I've spent time talking about the perils of ministry and have read lots of blogs on the same topic. But today, I want to talk about the JOYS of ministry. There are so many!! Andy & I have been in ministry for 40 years and on staff of a church for 35 of those years. We've learned a lot on that journey. And boy! Do I wish I could go back and teach the things I've learned to a younger Becky. But that younger Becky had to learn a lot of things the hard way. And the most important thing I've learned is that God is most interested in our journey. Are we teachable? Will we obey? Will we apply truth and grace to our life? Will we love? Will we change? As I reflect on the past 35 years, here are a few things I'm most grateful for...
No matter the size of your church, instant friends are available to you. Of course, these relationships have to be developed, but even on the first day of being at a new church, the promise of friends is there. Will everyone be an intimate friend? No. But everyone can be a friend at some level. We pastor's wives are just like anyone else. Our personalities are going to "connect" with certain people more than others. And there are just some people more willing or more available to make deeper connections. Some of my friends have been staff wives but most have been lay people in the church. I think it's so important to go to a new church with the attitude that I am going to LOVE the people! It's a choice. And a good choice. My life is so much richer because of the people I've met in the four churches we've been a part of. I can't imagine missing out on any of them!
A PLACE TO GROW
Man! Have I done a lot of growing in the past 40 years. There's no more beautiful place to grow, develop, and change than within the body of Christ. God has promised "iron sharpening iron" between family members. I think the difficult things stick out in our minds just because of how hard they were. And I did grow from them. But as I meditate on my growth, I think God grew me most in the sweet places. Andy & I were a part of a prayer group we called P&P (Praise & Prayer) for several years. We learned so much about God, how He speaks, how He works, how He delights to hear us and answer us, and how He still does miracles! Our faith grew so much during that time. I also grew from praying with a group of women. We were crazy enough and needy enough to see God do some awesome things--like save marriages, deliver from drug addiction, and return prodigals home. It was through relationships within the body of Christ that I began to see who I was in Christ.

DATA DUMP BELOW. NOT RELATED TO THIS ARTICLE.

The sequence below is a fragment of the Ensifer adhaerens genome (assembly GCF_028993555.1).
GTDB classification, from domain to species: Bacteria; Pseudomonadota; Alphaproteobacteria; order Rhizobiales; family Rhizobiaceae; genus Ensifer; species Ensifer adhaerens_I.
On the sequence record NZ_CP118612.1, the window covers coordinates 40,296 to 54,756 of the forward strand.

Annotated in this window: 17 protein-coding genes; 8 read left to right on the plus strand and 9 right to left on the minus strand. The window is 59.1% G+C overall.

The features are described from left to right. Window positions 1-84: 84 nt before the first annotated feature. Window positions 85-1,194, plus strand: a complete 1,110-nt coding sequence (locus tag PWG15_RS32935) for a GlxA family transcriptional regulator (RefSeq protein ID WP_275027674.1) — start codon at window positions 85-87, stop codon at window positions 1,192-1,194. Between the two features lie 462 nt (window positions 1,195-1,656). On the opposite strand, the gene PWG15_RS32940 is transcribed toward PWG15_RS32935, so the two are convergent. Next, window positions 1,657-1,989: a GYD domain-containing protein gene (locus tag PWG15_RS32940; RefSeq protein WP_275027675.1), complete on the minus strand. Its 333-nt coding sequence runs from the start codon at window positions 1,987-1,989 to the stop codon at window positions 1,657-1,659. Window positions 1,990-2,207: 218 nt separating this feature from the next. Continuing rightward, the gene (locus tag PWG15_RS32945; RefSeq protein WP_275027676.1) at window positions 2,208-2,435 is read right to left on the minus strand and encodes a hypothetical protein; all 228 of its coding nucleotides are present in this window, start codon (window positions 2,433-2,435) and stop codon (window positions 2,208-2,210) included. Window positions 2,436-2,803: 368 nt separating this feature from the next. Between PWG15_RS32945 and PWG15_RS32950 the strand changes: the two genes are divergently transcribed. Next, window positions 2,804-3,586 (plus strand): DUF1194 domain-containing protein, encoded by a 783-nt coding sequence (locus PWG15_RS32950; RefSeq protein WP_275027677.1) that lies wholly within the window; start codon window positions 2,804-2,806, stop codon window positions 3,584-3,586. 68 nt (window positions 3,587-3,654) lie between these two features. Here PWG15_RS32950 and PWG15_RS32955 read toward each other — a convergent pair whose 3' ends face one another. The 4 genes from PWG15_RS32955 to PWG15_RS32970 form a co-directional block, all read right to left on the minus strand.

I've been able to be myself in the churches we've been a part of. No one taught me how to be a pastor's wife. And because Andy started out in youth ministry in a church we'd already been members of for 5 years, no one had any expectations of me. We were already a part of that church and they knew me well--and I was actively involved. And because of that experience, I assumed I could just be myself...and I did. Honestly, I think that's key. If we don't put on airs or fear expectations and just present ourselves as "this is who I am," things go so much more smoothly. And I think being willing to do the dirty work (being a servant) helps. We develop relationships when we roll up our sleeves and clean a playground together or wash dishes with others. They begin to see and know we're just like them.
I've never been affirmed more than through the body of Christ!! I am so serious about this one. First...you need to know my love language is gifts. And our churches have lavished gifts on us: clothing, refrigerator, patio furniture, cars (yes, plural), repairing cars, a trip to Israel, a house remodeled and filled with new furniture when we returned from a mission trip to China, food, gift certificates, money for three of our children's weddings, and so much more. Just yesterday, our church honored us for Pastor Appreciation Day. Their words were so kind, the love was evident...and yes, there were gifts. Over and over we have been affirmed. But as much as gifts say "love" to me, the power of someone's words washing over me is even more amazing. Recently, I went to a sweet man in our church and told him that his confidence in me meant more than he could possibly know. He was a true encourager in my life. Actually, God has used the affirmation through the years to change me. I had a "poverty mindset" years ago, but because of the gracious giving of others towards us (which was so humbling), I began to see the true character of God--and His opinion of me. Close friends and their generosity--and not just towards me--changed me. Because of their example of generosity in my life, I became a giver...a giver of affirmation and gifts.